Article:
Q We heard from other witnesses about the challenges that veterans have faced in getting information and suggestions of improvements to the armed forces covenant or a phone line or advocates. Will you say a bit more about what support you would have wanted?
The Army is a large and compartmentalised place. For example, when public statements are being made about these investigations, nobody actually checks with us or our solicitors if they are indeed true. Certainly, Brigadier Aitken did not think to check with us or our solicitors if we might wish to dispute anything that he was going to write in his report. He wrote retrospectively that our case was included in another load of cases, some of which were true and some of which, I believe, were false. However, I think a greater degree of a direct communication would have been better.
I also suggested in my letter to Michael Fallon that an officer at least of colonel rank should be set up somewhere like Army headquarters—I will focus on the Army because I am not too sure about the other two services—to be the one-stop shop for anybody who is under investigation. I was told that that was not necessary. Both Michael Fallon and Sir Stuart Peach in the Defence Sub-Committee on this matter said there is no need for such a thing because there is the chain of command, which will do everything. The chain of command folded at the first hurdle. The administrative process in place to apply for our legal fees to be reimbursed failed at the first hurdle, because the form did not have a box for an IHAT investigation.
On top of that, there was just to be no concession on how we were supposed to conduct ourselves in our day-to-day life. Because there was no single point of contact, we had nowhere to address our concerns. I had a very tedious series of correspondence, again with all those people I just named, who all responded, “If you’ve got a problem with it, complain to IHAT.” That is not the most helpful piece of advice.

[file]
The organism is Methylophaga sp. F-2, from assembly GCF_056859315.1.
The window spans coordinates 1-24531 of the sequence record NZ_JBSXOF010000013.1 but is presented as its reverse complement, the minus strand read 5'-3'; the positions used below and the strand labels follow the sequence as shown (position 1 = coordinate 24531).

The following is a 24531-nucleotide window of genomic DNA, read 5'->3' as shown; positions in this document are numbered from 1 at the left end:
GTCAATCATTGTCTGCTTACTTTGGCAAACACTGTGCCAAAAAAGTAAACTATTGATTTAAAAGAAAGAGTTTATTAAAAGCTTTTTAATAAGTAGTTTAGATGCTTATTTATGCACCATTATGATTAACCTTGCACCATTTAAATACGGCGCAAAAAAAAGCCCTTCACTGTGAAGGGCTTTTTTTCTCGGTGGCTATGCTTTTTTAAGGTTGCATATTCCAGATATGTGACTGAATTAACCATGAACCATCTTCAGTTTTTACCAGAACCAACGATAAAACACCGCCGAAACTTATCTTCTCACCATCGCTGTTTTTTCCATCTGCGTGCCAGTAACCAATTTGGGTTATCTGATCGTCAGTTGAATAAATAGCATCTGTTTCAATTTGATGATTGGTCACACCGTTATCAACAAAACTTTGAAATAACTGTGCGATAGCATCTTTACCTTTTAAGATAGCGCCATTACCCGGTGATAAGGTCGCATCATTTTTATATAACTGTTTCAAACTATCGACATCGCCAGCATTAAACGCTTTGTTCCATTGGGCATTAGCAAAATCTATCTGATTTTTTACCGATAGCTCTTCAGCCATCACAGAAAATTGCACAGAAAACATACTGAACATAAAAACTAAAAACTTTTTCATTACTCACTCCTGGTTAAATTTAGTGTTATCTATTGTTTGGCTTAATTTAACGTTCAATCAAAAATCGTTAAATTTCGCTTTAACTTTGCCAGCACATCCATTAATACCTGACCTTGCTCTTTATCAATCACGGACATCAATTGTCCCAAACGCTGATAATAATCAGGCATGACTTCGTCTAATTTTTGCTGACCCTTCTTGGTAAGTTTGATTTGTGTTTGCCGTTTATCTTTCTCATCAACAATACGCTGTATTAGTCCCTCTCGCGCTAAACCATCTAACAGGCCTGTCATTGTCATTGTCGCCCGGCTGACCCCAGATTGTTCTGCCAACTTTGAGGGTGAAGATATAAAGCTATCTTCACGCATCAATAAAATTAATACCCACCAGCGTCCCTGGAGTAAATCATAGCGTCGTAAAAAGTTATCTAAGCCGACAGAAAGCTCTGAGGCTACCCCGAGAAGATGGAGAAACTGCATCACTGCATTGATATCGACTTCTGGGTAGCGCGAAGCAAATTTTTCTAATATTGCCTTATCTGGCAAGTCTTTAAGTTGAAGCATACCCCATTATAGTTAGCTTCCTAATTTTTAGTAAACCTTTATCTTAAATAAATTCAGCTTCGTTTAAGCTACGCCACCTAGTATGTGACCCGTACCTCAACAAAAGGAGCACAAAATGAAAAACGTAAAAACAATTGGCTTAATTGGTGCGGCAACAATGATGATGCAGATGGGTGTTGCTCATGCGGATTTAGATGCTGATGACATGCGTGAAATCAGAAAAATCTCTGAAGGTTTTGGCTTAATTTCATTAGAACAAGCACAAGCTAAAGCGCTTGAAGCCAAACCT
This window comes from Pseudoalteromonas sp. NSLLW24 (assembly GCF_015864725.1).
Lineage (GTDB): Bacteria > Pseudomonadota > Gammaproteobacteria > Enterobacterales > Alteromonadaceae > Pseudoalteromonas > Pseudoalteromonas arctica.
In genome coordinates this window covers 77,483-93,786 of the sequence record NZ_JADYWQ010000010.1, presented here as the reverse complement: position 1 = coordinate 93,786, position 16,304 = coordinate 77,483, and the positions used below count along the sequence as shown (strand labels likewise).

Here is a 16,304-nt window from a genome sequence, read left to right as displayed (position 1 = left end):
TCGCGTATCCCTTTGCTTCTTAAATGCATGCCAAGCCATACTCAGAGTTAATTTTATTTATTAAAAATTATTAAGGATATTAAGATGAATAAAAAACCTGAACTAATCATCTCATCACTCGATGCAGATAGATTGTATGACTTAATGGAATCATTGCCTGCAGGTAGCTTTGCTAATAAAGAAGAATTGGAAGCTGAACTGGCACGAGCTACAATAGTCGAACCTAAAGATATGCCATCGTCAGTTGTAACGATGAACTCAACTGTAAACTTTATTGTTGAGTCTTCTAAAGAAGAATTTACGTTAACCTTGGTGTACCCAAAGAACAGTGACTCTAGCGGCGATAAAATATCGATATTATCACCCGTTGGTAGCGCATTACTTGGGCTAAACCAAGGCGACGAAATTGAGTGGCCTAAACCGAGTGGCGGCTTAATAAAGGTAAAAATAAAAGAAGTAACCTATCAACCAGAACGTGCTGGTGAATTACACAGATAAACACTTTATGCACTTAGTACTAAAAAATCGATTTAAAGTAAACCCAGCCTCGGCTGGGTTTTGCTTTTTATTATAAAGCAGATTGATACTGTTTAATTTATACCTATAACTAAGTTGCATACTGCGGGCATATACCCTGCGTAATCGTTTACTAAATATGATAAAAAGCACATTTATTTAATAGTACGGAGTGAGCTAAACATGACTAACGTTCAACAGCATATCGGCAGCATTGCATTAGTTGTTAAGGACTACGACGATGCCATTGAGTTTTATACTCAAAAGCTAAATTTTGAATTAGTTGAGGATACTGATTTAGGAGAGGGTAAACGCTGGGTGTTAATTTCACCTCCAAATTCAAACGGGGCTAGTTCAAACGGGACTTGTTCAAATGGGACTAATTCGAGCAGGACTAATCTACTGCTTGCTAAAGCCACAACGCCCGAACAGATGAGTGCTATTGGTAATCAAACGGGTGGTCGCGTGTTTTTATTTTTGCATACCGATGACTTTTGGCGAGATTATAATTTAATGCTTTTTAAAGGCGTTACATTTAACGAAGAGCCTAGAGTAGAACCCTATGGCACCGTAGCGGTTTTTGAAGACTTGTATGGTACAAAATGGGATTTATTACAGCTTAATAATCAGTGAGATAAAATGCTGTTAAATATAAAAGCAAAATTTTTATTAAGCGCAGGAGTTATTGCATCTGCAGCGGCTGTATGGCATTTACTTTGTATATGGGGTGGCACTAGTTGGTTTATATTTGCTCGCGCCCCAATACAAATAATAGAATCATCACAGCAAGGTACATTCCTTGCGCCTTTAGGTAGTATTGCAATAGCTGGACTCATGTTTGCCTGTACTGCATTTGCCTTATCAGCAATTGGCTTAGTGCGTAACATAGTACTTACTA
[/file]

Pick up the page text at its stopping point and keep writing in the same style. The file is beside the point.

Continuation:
Q You will have seen criticisms that the Bill does not do enough to protect our troops. What would you do to improve the Bill in its current form?
In terms of legal protections of soldiers, I would not change anything in terms of historic allegations, let me make that point clear. Had the Bill been in place during my case, it would have meant, at the absolute worst, that our torment would have ended in 2009, and neither IHAT nor the Director Service Prosecutions would have had any method of dragging it out further. For me and my two soldiers, SO71 and SO72 as they are cited in the IFI report, that would have meant that we could have at least enjoyed the last 11 years in peace.
Secondly, if the Bill had been in place during my time, Leigh Day would not have been able to bring about false allegations. That would never have got off the ground. I am no legal expert, but if the Bill was in place, it would make the vexatious, scattergun, “throw a thousand allegations at the wall” process unprofitable, and people like Leigh Day and Phil Shiner would have to find some other human misery to exploit.
The last point about this hard stop of five years is that it would be a useful device, because it would focus the minds of the MOD and the investigators. It was the MOD that dragged it out for the last 17 years. If they had this hard stop, they would have to really focus and decide whether they are going to prosecute or not. Putting them under a bit of pressure would have saved us a lot of angst in the years past.
Q Thank you, Major Campbell. It is an absolute disgrace that you have had to go through everything that you have. It is horrible to hear, but we need to learn lessons from this and look to move forward. You just mentioned that if the Bill had been in place since 2009, you, SO71 and SO72 would have been able to lead a normal life, and the torment would have been over. Will you confirm whether you welcome the Bill or whether you are against it?
I fully welcome the Bill, both in its intent and in its content. Again, in my amateur legal opinion, there may be a legitimate argument to be had over whether the Attorney General is the correct address in terms of being the final arbiter of further prosecutions, due to the advice he gives to the armed forces on the legality of a conflict.